BY CHUCK VANDENBERG
LEE COUNTY – There won’t be a lack of passion on the supervisor’s District 4 seat come November.
Incumbent Gary Folluo and Garry Seyb, Jr., are facing off Nov. 3 for the seat, and both candidates have had a loud voice for the people of the district and the county.
Seyb is looking for his first public election win, while Folluo is the incumbent and has been a part of Lee County’s political scene for close to 12 years.
Seyb has been vocal and a regular call-in for the supervisor’s regular board meeting and many special meetings since announcing his candidacy in March.
The retired National Guardsman and supervisor at the Mt. Pleasant Correctional Facility, has lent his voice to many issues including recent discussions around a potential county mask regulation, and the county’s hearings on the ambulance service.
Folluo is looking for his fourth term as a Supervisor and was integral in putting together options for the county, when Lee County EMS hit financial struggles toward the end of 2019. Folluo has also been deeply involved in the county’s economic development efforts as a liaison to the Lee County Economic Development Board and Southeast Iowa Regional Planning Commission.
He also served several terms as Keokuk’s mayor and was the general manager at Keokuk’s radio stations KOKX, KRNQ, KOOL oldies, and WCEZ.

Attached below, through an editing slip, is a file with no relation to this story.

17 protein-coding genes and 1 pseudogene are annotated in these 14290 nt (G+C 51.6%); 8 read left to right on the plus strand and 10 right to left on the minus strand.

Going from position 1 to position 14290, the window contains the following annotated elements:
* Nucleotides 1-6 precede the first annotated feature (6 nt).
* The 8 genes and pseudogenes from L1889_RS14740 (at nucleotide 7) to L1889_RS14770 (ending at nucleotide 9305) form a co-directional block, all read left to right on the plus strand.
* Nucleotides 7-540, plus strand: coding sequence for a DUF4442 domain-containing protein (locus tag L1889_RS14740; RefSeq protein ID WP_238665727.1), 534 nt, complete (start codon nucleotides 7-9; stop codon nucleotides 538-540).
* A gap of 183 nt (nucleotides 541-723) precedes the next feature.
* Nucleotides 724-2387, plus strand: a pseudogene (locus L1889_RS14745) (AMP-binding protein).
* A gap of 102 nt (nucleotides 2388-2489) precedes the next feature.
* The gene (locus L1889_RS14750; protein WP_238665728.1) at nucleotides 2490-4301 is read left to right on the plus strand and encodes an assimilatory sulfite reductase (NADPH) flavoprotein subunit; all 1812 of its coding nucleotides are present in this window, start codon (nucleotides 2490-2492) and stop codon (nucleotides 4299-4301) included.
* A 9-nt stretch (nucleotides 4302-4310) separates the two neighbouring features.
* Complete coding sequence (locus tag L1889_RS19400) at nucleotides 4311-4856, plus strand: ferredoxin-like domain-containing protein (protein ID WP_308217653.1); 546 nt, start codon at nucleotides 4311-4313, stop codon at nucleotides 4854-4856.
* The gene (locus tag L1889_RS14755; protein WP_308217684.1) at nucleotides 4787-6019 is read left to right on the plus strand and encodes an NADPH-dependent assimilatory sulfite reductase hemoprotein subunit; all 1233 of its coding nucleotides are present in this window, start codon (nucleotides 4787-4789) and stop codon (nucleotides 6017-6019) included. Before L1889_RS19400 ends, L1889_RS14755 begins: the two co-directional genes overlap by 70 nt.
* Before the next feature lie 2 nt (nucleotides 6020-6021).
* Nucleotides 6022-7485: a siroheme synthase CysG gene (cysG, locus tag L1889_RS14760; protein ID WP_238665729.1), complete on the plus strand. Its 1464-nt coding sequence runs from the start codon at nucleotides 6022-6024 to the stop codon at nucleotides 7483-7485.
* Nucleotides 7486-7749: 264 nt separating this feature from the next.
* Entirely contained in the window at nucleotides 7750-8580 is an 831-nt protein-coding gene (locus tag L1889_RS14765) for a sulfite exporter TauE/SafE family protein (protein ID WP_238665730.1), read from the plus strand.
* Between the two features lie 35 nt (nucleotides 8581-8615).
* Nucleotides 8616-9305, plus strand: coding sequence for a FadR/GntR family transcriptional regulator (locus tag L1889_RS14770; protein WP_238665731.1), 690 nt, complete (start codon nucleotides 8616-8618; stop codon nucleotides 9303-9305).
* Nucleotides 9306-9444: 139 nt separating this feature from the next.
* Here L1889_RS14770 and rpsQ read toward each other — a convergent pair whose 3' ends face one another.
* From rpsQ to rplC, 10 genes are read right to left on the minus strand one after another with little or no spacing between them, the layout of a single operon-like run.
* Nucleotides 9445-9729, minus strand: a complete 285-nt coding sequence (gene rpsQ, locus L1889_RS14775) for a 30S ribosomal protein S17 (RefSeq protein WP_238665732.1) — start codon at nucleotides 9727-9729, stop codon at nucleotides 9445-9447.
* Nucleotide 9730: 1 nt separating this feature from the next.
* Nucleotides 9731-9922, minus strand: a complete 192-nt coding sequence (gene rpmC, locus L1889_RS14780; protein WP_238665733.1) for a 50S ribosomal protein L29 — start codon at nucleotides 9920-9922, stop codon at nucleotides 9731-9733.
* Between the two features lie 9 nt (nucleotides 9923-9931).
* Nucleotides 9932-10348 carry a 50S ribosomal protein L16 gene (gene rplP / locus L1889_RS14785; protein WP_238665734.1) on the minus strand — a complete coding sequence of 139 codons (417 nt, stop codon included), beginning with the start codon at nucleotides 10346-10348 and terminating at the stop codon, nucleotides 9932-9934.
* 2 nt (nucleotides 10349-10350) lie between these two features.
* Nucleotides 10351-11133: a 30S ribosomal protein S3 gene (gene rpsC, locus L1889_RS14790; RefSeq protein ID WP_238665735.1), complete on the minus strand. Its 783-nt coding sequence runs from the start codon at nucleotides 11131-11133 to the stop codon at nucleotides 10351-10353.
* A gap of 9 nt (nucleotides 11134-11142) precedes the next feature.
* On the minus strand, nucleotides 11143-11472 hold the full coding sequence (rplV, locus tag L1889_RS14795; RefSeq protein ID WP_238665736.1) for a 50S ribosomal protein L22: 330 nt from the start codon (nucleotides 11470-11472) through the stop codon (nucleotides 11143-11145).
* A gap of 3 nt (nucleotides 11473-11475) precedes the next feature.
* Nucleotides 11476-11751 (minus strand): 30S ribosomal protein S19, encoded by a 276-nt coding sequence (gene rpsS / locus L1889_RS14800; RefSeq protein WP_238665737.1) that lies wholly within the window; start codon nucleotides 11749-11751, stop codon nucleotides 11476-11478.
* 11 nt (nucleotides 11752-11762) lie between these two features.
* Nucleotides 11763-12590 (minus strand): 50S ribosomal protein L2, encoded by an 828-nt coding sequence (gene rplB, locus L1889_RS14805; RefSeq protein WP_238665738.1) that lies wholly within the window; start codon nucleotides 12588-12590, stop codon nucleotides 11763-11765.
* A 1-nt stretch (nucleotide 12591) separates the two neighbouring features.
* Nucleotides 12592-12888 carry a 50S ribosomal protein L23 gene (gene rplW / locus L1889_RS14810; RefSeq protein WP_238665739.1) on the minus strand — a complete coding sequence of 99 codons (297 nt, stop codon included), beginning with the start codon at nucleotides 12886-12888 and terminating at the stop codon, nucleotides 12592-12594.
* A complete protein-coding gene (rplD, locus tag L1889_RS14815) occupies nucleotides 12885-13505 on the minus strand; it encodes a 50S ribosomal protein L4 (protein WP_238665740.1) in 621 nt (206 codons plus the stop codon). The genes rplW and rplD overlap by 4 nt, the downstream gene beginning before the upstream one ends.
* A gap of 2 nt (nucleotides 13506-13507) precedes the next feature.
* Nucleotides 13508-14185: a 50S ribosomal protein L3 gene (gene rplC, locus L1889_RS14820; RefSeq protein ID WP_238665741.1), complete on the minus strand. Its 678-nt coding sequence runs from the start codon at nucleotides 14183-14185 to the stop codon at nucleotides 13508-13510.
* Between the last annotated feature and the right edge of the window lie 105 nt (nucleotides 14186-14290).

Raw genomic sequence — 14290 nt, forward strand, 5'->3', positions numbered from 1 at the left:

Folluo said the impacts of the COVID virus and the county’s move toward ownership of county ambulance services are two bigger issues facing supervisors.
“It’s going to take a lot of work for the county to get back up to speed, and the whole country for that matter,” he said during an interview during April’s primary season.
“We’re looking at reductions in our sales tax and reductions in motor fuel tax which will create some difficult times.”
Secondary roads will be affected as will some other projects that depend on those funding streams.
“We don’t know what the outcome is going to be by this yet. It’s gonna take a lot of work from supervisors and county government to get things stabilized after this outbreak is over,” Folluo said.
But he said the county, state and country always seem to rally after catastrophes and he hopes that happens again with the coronavirus.